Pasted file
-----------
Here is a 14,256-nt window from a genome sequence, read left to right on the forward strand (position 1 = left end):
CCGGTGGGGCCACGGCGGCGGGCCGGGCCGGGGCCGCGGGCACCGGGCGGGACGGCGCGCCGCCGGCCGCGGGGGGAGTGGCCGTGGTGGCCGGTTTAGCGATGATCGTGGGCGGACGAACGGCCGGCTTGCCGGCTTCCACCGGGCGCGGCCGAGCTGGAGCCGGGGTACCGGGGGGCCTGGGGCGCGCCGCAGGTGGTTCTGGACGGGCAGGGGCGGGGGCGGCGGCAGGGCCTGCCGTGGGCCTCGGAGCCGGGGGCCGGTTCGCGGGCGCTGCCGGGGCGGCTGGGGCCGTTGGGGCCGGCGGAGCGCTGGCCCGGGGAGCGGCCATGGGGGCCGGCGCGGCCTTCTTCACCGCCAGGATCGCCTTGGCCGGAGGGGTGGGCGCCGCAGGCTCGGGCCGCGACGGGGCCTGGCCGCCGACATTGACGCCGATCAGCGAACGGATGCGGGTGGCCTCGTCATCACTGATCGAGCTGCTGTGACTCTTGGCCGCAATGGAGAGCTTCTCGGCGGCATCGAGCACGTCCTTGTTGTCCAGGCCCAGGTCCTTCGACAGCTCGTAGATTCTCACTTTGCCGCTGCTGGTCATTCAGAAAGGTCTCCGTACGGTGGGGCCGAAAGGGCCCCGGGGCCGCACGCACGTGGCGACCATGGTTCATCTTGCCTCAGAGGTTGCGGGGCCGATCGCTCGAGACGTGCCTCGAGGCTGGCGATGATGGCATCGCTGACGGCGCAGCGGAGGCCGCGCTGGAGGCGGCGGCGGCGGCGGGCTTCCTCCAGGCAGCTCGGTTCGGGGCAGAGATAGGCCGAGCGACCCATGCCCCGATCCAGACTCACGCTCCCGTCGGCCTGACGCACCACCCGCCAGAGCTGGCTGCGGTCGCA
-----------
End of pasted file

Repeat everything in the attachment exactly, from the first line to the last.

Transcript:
Here is a 14,256-nt window from a genome sequence, read left to right on the forward strand (position 1 = left end):
CCGGTGGGGCCACGGCGGCGGGCCGGGCCGGGGCCGCGGGCACCGGGCGGGACGGCGCGCCGCCGGCCGCGGGGGGAGTGGCCGTGGTGGCCGGTTTAGCGATGATCGTGGGCGGACGAACGGCCGGCTTGCCGGCTTCCACCGGGCGCGGCCGAGCTGGAGCCGGGGTACCGGGGGGCCTGGGGCGCGCCGCAGGTGGTTCTGGACGGGCAGGGGCGGGGGCGGCGGCAGGGCCTGCCGTGGGCCTCGGAGCCGGGGGCCGGTTCGCGGGCGCTGCCGGGGCGGCTGGGGCCGTTGGGGCCGGCGGAGCGCTGGCCCGGGGAGCGGCCATGGGGGCCGGCGCGGCCTTCTTCACCGCCAGGATCGCCTTGGCCGGAGGGGTGGGCGCCGCAGGCTCGGGCCGCGACGGGGCCTGGCCGCCGACATTGACGCCGATCAGCGAACGGATGCGGGTGGCCTCGTCATCACTGATCGAGCTGCTGTGACTCTTGGCCGCAATGGAGAGCTTCTCGGCGGCATCGAGCACGTCCTTGTTGTCCAGGCCCAGGTCCTTCGACAGCTCGTAGATTCTCACTTTGCCGCTGCTGGTCATTCAGAAAGGTCTCCGTACGGTGGGGCCGAAAGGGCCCCGGGGCCGCACGCACGTGGCGACCATGGTTCATCTTGCCTCAGAGGTTGCGGGGCCGATCGCTCGAGACGTGCCTCGAGGCTGGCGATGATGGCATCGCTGACGGCGCAGCGGAGGCCGCGCTGGAGGCGGCGGCGGCGGCGGGCTTCCTCCAGGCAGCTCGGTTCGGGGCAGAGATAGGCCGAGCGACCCATGCCCCGATCCAGACTCACGCTCCCGTCGGCCTGACGCACCACCCGCCAGAGCTGGCTGCGGTCGCA